Sunflowers and the State Fair
I was ready to throw in the towel with 2020. COVID-19 caused so many cancellations of social events, and when the MN State Fair was cancelled, so I thought were my chances for submitting another photo into the Fine Arts competition. The Minnesota State Fair is visited by hundreds of thousands over its 10 days period from the end of August through Labor Day. But much to my surprise, the State Fair announced that "the show must go on" and figured out how to proceed responsibly. Tickets will be sold in limited quantities to the exhibit for each of the 10 days the Fair would have been opened in 90 minute time-frames for viewing in person. In addition, they are also going virtual with a full online viewing and catalog for all participants.
This is my 12th time entering in the photography category, and you can only imagine how many must enter. This year, I decided to do some crowdsourcing to help me choose an image to submit. Turns out that one of my Sunflowers photos was the big hit. Problem is that the subject of Sunflowers was overwhelmingly popular with photographers this summer. I took the chance and submitted the image based on my social polls. And good thing I did!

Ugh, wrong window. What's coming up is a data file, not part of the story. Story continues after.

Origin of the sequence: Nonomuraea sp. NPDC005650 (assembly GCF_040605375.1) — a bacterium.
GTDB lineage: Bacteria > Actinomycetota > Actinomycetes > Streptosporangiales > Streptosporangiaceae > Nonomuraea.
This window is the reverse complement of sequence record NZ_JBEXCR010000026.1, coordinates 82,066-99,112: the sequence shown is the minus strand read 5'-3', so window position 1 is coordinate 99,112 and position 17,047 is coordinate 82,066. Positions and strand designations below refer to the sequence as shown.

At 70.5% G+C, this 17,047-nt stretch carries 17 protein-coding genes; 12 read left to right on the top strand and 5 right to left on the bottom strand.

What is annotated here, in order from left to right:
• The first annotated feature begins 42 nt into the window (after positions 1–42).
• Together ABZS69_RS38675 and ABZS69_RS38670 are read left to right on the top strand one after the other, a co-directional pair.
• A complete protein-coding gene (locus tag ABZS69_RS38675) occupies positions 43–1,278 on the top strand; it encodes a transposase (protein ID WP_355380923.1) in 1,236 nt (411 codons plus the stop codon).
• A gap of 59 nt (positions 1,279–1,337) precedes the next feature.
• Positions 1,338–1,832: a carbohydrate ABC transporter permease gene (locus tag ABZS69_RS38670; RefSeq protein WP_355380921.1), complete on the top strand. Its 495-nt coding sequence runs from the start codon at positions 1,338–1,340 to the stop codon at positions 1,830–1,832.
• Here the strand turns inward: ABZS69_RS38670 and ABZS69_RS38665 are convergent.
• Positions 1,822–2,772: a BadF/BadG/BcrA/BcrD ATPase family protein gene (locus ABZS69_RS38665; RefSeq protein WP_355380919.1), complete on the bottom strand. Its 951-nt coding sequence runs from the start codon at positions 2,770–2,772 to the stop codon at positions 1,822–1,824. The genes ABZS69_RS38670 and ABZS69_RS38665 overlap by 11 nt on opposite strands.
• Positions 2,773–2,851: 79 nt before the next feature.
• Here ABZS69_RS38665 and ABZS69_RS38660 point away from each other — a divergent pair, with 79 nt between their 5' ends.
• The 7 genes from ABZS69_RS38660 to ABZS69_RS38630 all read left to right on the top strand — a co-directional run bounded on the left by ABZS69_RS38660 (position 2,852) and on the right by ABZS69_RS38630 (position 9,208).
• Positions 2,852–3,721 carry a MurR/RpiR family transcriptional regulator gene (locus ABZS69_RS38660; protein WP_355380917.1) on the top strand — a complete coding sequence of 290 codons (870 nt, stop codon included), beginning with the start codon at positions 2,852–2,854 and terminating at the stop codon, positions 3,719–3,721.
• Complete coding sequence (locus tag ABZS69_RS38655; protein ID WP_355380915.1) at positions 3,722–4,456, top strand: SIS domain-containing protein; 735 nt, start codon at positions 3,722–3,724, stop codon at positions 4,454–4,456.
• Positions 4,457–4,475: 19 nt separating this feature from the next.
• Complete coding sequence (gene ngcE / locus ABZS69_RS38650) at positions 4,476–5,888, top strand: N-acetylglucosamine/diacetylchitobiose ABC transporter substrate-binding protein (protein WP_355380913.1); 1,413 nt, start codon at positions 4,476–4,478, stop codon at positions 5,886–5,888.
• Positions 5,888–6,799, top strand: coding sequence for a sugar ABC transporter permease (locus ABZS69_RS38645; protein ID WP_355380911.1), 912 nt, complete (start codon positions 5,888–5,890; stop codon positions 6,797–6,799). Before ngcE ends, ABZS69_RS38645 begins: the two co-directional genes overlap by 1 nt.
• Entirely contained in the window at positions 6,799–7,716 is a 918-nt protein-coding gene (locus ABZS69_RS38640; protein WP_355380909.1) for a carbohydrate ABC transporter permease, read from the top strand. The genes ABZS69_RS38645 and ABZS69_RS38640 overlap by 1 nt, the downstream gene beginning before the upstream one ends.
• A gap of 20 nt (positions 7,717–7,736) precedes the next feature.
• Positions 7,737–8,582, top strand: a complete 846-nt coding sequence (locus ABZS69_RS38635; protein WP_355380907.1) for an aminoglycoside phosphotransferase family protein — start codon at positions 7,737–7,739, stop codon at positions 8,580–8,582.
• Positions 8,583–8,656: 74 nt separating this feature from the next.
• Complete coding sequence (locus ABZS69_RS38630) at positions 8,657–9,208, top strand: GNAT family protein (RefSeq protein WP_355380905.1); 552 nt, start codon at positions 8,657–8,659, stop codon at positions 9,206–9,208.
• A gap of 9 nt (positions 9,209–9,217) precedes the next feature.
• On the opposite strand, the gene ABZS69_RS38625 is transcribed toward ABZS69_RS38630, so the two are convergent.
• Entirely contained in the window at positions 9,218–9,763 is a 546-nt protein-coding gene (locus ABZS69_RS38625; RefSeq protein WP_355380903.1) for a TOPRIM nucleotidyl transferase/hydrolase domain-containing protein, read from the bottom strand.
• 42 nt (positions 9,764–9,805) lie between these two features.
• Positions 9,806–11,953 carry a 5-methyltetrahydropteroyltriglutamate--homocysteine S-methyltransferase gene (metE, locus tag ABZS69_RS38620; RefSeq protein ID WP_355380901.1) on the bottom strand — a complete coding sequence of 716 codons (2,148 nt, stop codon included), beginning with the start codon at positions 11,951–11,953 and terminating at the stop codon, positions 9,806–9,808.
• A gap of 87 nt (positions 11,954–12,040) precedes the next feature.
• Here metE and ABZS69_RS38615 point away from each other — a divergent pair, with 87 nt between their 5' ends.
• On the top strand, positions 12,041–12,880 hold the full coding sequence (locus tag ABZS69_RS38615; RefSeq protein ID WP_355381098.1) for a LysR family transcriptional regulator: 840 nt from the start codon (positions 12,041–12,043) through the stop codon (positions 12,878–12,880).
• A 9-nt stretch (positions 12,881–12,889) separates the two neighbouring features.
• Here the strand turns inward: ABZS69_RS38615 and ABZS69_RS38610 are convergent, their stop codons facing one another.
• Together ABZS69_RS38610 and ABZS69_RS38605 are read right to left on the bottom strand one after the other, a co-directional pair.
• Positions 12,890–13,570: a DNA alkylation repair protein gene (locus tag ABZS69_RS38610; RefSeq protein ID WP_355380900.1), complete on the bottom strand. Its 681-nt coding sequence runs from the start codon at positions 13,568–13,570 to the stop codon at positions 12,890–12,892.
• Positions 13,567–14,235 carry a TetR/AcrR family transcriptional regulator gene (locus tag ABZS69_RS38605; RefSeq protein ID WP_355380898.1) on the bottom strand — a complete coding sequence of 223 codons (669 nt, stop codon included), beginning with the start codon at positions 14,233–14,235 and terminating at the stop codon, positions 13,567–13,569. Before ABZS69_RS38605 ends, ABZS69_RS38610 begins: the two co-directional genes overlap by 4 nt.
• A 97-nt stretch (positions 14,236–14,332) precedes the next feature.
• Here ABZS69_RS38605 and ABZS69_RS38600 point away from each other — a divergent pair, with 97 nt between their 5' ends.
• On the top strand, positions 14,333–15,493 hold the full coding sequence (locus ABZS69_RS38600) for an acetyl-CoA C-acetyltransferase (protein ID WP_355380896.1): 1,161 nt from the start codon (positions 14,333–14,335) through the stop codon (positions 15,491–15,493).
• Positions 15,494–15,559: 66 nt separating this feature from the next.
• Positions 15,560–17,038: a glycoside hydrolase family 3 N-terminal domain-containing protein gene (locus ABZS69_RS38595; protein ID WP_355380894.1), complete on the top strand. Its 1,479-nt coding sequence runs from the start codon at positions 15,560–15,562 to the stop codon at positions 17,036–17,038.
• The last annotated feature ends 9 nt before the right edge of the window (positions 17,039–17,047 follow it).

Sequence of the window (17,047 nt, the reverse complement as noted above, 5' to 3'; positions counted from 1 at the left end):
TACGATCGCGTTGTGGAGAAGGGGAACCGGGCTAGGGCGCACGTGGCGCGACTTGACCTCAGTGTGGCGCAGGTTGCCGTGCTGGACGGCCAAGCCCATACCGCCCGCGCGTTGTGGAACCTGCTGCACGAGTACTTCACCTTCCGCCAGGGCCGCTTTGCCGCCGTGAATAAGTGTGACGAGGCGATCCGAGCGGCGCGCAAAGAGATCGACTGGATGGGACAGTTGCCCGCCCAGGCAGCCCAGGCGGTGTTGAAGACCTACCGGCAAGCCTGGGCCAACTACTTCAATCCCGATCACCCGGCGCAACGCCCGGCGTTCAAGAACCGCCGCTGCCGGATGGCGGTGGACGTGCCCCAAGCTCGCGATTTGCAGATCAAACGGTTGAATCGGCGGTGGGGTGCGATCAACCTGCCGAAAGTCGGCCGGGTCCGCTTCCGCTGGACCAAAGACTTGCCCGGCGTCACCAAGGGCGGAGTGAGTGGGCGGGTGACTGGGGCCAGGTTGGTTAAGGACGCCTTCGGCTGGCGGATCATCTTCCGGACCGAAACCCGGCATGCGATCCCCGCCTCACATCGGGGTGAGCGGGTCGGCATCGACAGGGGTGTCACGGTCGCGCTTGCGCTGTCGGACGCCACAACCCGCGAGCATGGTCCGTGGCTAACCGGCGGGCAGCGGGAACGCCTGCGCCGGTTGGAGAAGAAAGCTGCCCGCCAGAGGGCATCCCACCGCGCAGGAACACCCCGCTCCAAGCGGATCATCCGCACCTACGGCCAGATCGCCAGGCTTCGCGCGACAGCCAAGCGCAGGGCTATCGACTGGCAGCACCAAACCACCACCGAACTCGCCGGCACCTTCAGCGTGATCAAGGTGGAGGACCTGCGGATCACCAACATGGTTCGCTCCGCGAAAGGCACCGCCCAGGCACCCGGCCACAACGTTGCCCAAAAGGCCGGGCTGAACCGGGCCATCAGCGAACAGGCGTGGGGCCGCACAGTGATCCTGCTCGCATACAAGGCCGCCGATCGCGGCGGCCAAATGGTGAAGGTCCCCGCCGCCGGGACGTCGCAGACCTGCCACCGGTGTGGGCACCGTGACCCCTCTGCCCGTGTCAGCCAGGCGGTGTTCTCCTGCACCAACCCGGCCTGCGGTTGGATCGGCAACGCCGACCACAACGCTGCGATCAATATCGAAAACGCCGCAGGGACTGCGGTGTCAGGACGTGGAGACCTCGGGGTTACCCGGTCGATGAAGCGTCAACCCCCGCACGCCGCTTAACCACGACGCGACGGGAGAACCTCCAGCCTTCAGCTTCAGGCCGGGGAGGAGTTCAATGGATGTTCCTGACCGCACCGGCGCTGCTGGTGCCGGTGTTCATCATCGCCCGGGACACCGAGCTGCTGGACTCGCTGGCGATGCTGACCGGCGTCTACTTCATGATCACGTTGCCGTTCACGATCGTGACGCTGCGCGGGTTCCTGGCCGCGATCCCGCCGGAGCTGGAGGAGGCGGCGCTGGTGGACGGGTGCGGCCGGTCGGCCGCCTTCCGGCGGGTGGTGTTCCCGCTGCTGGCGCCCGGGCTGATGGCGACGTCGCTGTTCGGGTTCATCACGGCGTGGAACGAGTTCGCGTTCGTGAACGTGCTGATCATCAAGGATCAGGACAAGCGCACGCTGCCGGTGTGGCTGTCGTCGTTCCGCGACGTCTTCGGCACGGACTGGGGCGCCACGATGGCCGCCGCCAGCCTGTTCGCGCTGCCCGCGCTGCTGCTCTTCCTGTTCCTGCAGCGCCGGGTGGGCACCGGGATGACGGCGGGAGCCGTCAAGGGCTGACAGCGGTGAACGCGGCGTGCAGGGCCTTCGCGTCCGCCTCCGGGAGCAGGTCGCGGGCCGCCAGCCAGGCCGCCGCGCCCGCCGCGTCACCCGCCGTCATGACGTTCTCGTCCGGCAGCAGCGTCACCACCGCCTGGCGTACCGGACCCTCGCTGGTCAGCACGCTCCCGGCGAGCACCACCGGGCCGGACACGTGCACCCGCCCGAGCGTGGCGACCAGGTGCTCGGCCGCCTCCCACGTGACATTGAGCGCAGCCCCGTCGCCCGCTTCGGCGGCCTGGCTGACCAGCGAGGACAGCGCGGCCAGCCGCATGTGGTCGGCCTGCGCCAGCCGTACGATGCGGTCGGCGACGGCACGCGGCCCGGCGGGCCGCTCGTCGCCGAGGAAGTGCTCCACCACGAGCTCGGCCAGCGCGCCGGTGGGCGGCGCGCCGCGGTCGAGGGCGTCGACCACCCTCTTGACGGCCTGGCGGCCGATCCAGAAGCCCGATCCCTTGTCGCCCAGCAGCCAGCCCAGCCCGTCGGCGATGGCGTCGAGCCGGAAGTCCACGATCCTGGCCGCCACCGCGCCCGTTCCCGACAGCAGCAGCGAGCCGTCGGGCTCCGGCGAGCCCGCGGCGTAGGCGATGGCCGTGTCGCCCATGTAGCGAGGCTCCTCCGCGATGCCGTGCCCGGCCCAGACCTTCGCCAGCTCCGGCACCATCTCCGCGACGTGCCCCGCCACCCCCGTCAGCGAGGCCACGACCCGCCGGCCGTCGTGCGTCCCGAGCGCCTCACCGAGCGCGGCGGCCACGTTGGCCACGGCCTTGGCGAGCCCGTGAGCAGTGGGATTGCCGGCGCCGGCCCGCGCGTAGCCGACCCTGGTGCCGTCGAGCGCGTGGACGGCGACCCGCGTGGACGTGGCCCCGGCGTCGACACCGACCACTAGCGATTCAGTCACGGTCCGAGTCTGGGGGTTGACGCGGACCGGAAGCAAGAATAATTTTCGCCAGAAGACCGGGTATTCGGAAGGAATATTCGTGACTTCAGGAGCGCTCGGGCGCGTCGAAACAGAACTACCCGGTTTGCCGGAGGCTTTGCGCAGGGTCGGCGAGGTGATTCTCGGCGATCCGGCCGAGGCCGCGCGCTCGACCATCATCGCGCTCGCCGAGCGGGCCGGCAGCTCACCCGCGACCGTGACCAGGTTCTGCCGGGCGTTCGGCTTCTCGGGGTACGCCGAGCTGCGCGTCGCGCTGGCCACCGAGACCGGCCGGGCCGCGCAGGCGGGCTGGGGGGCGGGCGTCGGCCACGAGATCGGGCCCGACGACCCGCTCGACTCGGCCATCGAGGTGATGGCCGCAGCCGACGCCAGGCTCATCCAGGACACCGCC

Congratulations! Your piece “Sunflower Dawn” has been accepted into the 2020 Fine Arts Exhibition of Minnesota!”
Back story on the photograph
It was one of those summer days... a warm evening, clear skies. I had heard about some sunflower fields north of the Twin Cities. I decided I wanted to get a different view that your traditional bright and sunnies and headed up just before sunrise. My goal was to get there just before the sun started showing up on the horizon.
The weather was perfect. Clear, just a bit of humidity to help form dew on the flowers and leaves. I had the field to myself and before the bees came out and got busy. Wondering into the field being careful not to damage the plants, I grabbed my gear and began shooting. The sunflowers were at their peak, so some just passing - tall and lifting their faces in search of the sun. I must have taken close to 100 photos that morning before other people started to arrive.
Once I got home and chose the photos I just loved, the developing process started balancing shadows, light, contrast, and color. The result ended up with an image that was accepted by the judge for the competition.